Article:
DECISIONS: Aside from a 1st Department case, the Board split 1-1 at the Third Department this week, bringing its record for the year to date to a dismal 70.4% pass/affirm record. With three more weeks of decisions to go, will the Board get a 'failing grade' for the year. Or do you agree with me that anything under a 90% affirm record is a failure? And YES, a PRO-SE claimant handed the Board a reversal, even after an amended Board panel decision.

. . . . December 1, 2011

Volume 154 Issue 1

. . .

The Zamora decision analyzed;
Board looses again on §25-a case.

COMMENTARY: With a decision in Zamora v NY Neurologic on the immediate horizon, I weigh in with my opinion and prediction on the case, warranted if for no other reason than there are many in the community who look at me, incorrectly I may add, as the architect of the concept of voluntary withdrawal from the labor market. I was not THE architect, just one of the more vocal members of a board of 26 commissioners (over the 12 years I served) who argued and attempted, on rare occasion, to develop some coherence on this subject.

DECISIONS: Par the for course, the Board is again on the losing side of a decision on the definition of what is a true closing under §25-a.

. . . . November 24, 2011

Volume 153 Issue 1

. . .

Yes, Board knew of Fee for Guidelines:
Court Affirms Bd in 4 Cases

NEWSWIRE: Michael Whiteley has written an article which seems to indicate that the Board did acquiesce to the American College of Occupational and Environmental Medicine (ACOEM) charging a fee for anyone seeking access to the State mandated Medical Treatment Guidelines, although the Board seems to have no record in its own files or institutional memory on this issue. Finally, new medical tests on 911 workers could be used to indicate which prospective employees would have a higher risk for occupational disease in some occupations.

DECISIONS: This week, the Appellate Court affirmed the Board's rulings in three cases in which the Board determined which carriers would pay how much money and in a fourth denying a pro-se claimant's appeal. The fifth case posted this week deals with a §11 jurisdictional matter in which the Board is not a party of interest or even an interested party.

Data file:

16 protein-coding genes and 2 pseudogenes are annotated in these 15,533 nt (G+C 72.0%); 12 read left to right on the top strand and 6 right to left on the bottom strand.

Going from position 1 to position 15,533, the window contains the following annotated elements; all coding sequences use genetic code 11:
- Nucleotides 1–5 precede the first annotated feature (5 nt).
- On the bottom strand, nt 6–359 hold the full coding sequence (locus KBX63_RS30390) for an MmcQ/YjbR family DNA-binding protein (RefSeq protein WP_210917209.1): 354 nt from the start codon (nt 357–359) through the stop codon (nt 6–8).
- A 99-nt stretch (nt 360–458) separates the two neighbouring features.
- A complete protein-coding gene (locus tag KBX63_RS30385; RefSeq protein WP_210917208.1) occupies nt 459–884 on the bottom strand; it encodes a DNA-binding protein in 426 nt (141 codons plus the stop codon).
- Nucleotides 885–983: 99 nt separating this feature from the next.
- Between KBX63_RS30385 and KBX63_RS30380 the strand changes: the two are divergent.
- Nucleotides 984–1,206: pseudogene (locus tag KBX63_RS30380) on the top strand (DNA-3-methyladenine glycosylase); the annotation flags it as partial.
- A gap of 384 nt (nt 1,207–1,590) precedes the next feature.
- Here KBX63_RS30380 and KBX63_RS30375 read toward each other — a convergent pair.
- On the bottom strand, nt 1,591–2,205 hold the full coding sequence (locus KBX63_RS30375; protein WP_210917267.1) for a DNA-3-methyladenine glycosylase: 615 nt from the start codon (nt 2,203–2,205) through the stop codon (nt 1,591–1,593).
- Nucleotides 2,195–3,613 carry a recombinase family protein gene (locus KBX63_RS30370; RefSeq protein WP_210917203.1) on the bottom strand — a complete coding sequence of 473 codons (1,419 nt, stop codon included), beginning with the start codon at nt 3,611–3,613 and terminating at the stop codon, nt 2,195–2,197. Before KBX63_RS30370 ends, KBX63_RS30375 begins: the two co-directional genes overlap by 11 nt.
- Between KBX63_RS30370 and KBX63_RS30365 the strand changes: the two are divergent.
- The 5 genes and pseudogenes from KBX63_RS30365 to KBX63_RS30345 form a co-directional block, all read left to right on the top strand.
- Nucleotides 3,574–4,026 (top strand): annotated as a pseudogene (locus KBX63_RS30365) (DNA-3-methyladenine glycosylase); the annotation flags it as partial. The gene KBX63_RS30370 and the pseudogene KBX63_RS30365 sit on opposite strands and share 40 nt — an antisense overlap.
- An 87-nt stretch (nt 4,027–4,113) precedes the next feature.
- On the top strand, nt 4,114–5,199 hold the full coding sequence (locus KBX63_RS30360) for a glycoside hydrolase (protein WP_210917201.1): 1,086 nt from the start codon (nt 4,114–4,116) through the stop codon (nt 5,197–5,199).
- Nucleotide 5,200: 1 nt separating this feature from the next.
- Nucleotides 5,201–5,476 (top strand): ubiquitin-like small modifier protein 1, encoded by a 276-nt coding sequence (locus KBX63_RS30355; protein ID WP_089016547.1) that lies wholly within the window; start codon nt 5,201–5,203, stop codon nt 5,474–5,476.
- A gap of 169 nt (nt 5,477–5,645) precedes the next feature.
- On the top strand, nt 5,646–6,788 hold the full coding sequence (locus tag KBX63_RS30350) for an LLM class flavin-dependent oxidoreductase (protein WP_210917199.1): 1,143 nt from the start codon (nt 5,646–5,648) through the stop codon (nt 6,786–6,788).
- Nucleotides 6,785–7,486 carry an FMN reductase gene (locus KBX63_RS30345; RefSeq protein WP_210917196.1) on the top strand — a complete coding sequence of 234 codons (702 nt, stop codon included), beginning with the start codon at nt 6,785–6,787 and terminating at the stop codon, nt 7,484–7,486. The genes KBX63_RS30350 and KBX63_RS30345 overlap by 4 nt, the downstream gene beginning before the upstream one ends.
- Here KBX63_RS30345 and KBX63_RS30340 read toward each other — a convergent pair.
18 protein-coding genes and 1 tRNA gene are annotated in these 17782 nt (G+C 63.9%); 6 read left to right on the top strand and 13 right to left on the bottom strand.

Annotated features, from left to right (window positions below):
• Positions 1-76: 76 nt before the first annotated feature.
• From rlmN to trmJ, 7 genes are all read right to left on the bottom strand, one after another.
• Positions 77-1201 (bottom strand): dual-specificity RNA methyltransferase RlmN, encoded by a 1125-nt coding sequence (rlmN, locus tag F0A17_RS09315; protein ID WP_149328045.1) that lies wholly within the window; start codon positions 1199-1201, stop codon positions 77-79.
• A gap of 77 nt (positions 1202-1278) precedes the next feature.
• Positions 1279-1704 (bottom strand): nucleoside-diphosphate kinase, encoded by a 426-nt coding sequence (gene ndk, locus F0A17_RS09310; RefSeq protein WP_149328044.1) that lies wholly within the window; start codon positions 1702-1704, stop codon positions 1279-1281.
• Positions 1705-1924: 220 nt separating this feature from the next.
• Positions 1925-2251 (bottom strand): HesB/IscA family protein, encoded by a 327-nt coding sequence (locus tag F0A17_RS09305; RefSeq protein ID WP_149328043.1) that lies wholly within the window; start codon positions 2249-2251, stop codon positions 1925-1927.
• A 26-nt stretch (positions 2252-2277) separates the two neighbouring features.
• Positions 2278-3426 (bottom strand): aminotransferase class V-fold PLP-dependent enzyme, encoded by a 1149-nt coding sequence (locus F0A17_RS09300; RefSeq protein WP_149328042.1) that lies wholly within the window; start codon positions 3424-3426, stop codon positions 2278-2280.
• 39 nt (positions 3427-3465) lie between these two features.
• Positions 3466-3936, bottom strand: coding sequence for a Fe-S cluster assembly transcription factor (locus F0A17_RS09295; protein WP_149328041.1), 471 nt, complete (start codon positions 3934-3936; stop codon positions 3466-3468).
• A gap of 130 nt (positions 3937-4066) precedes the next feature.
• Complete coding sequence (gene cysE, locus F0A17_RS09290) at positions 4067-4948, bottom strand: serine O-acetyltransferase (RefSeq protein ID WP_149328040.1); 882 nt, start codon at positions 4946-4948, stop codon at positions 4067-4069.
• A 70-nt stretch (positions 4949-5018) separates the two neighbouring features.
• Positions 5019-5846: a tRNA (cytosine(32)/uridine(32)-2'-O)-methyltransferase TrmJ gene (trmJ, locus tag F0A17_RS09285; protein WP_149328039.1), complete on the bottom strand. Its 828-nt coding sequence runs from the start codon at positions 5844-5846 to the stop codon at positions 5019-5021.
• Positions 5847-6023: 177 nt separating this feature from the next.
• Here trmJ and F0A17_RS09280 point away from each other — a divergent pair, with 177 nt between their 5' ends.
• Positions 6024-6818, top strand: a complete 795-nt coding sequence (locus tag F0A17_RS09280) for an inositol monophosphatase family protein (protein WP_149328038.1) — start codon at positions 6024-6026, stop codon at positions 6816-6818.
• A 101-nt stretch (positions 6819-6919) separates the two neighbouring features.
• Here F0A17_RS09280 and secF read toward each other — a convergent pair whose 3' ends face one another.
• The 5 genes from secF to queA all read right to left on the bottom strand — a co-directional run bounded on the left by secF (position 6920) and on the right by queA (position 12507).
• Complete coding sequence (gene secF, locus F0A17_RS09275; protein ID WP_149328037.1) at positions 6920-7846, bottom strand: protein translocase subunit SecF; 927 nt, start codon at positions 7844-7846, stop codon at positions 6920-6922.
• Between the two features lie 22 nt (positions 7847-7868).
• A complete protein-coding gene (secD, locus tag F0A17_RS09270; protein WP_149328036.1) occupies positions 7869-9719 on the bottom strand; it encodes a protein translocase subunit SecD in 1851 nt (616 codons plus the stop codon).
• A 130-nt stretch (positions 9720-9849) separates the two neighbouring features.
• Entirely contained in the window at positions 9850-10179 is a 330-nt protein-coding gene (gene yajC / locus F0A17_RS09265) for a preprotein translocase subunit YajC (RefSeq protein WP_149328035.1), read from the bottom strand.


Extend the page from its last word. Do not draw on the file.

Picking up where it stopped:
. . . . November 17, 2011

Volume 152 Issue 1

. . .

Court Affirms Bd in 3 Cases; MTG: Pay to Pay?

NEWSWIRE: A controversy has erupted over the possible requirement that carrier and medical providers pay a fee to the American College of Occupational and Environmental Medicine (ACOEM) to use the new Medical Treatment Guidelines.

DECISIONS: This week the Appellate Court affirmed the Board's rulings in three cases as well as a workers compensation related case won by the Office of the Comptroller. And just as happened last week, it appears, at least to me, that an employer in a death case had a different perspective than that of the carrier. As I noted in my summaries of these cases, the history of these cases shows that it can take the Board years to make a decision on just one issue.

. . . . November 16, 2011

Volume 151 Issue 2

. . .

Court of Appeals Affirms Board on ATF

DECISIONS: This week under the lead case Raynor v Chrysler Landmark, the Court of Appeals affirmed the Board's position requiring that private carriers make mandatory deposits into the ATF.

. . . . November 10, 2011

Volume 151 Issue 1

. . .

Court Affirms Bd & Clts on AWW

NEWSWIRE: Based on the second PEF vote, the layoffs at the Board, as well as all the other state agencies, have been cancelled it. But I see an issue with furloughs.

DECISIONS: This week the Appellate Court affirmed the Board's ruling i favor of the claimant's decedent's AWW. In fact, it seems the employer agreed as well; just the carrier was unhappy.

. . . . November 3, 2011

Volume 150 Issue 1

. . .

Court Affirms Bd 4-0; NEW Medical Guidelines

NEWSWIRE: The Board announces its 125-page 2012 New York State Guidelines for Determining Permanent Impairment and Loss of Wage Earning Capacity.

DECISIONS: This week the Board had four affirmances issued by the Third Dept. The claimant prevailed in a VFBL death claim but lost on VWLM and a WTC claim. The last case was apportionment between two carriers.